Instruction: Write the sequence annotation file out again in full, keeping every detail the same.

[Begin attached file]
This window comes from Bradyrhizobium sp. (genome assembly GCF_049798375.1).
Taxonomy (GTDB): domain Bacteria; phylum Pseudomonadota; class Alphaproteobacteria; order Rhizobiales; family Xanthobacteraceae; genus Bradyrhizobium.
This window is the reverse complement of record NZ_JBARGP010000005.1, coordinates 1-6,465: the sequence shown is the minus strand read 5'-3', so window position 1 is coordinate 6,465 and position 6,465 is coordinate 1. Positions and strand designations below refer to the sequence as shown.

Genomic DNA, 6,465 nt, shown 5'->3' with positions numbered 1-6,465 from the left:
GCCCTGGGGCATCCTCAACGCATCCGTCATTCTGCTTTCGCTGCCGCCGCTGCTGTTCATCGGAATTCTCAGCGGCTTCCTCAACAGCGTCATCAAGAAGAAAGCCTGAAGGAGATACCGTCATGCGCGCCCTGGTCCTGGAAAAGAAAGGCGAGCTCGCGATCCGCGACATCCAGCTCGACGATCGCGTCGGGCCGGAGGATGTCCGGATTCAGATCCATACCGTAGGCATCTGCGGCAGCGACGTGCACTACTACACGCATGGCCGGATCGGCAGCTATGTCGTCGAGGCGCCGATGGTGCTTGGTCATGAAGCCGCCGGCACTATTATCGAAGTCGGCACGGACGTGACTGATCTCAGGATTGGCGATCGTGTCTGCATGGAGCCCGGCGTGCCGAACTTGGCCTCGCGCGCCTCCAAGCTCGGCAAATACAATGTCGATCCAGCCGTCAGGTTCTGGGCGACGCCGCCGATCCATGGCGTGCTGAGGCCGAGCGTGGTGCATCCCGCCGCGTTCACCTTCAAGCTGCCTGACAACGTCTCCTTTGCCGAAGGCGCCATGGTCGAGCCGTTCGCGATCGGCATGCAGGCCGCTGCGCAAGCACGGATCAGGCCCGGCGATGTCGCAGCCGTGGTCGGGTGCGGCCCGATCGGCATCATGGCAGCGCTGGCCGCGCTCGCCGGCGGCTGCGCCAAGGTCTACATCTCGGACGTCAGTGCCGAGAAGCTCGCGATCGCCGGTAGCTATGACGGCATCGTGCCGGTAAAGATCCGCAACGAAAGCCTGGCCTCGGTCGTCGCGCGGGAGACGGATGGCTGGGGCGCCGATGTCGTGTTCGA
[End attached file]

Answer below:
This window comes from Bradyrhizobium sp. (genome assembly GCF_049798375.1).
Taxonomy (GTDB): domain Bacteria; phylum Pseudomonadota; class Alphaproteobacteria; order Rhizobiales; family Xanthobacteraceae; genus Bradyrhizobium.
This window is the reverse complement of record NZ_JBARGP010000005.1, coordinates 1-6,465: the sequence shown is the minus strand read 5'-3', so window position 1 is coordinate 6,465 and position 6,465 is coordinate 1. Positions and strand designations below refer to the sequence as shown.

Genomic DNA, 6,465 nt, shown 5'->3' with positions numbered 1-6,465 from the left:
GCCCTGGGGCATCCTCAACGCATCCGTCATTCTGCTTTCGCTGCCGCCGCTGCTGTTCATCGGAATTCTCAGCGGCTTCCTCAACAGCGTCATCAAGAAGAAAGCCTGAAGGAGATACCGTCATGCGCGCCCTGGTCCTGGAAAAGAAAGGCGAGCTCGCGATCCGCGACATCCAGCTCGACGATCGCGTCGGGCCGGAGGATGTCCGGATTCAGATCCATACCGTAGGCATCTGCGGCAGCGACGTGCACTACTACACGCATGGCCGGATCGGCAGCTATGTCGTCGAGGCGCCGATGGTGCTTGGTCATGAAGCCGCCGGCACTATTATCGAAGTCGGCACGGACGTGACTGATCTCAGGATTGGCGATCGTGTCTGCATGGAGCCCGGCGTGCCGAACTTGGCCTCGCGCGCCTCCAAGCTCGGCAAATACAATGTCGATCCAGCCGTCAGGTTCTGGGCGACGCCGCCGATCCATGGCGTGCTGAGGCCGAGCGTGGTGCATCCCGCCGCGTTCACCTTCAAGCTGCCTGACAACGTCTCCTTTGCCGAAGGCGCCATGGTCGAGCCGTTCGCGATCGGCATGCAGGCCGCTGCGCAAGCACGGATCAGGCCCGGCGATGTCGCAGCCGTGGTCGGGTGCGGCCCGATCGGCATCATGGCAGCGCTGGCCGCGCTCGCCGGCGGCTGCGCCAAGGTCTACATCTCGGACGTCAGTGCCGAGAAGCTCGCGATCGCCGGTAGCTATGACGGCATCGTGCCGGTAAAGATCCGCAACGAAAGCCTGGCCTCGGTCGTCGCGCGGGAGACGGATGGCTGGGGCGCCGATGTCGTGTTCGA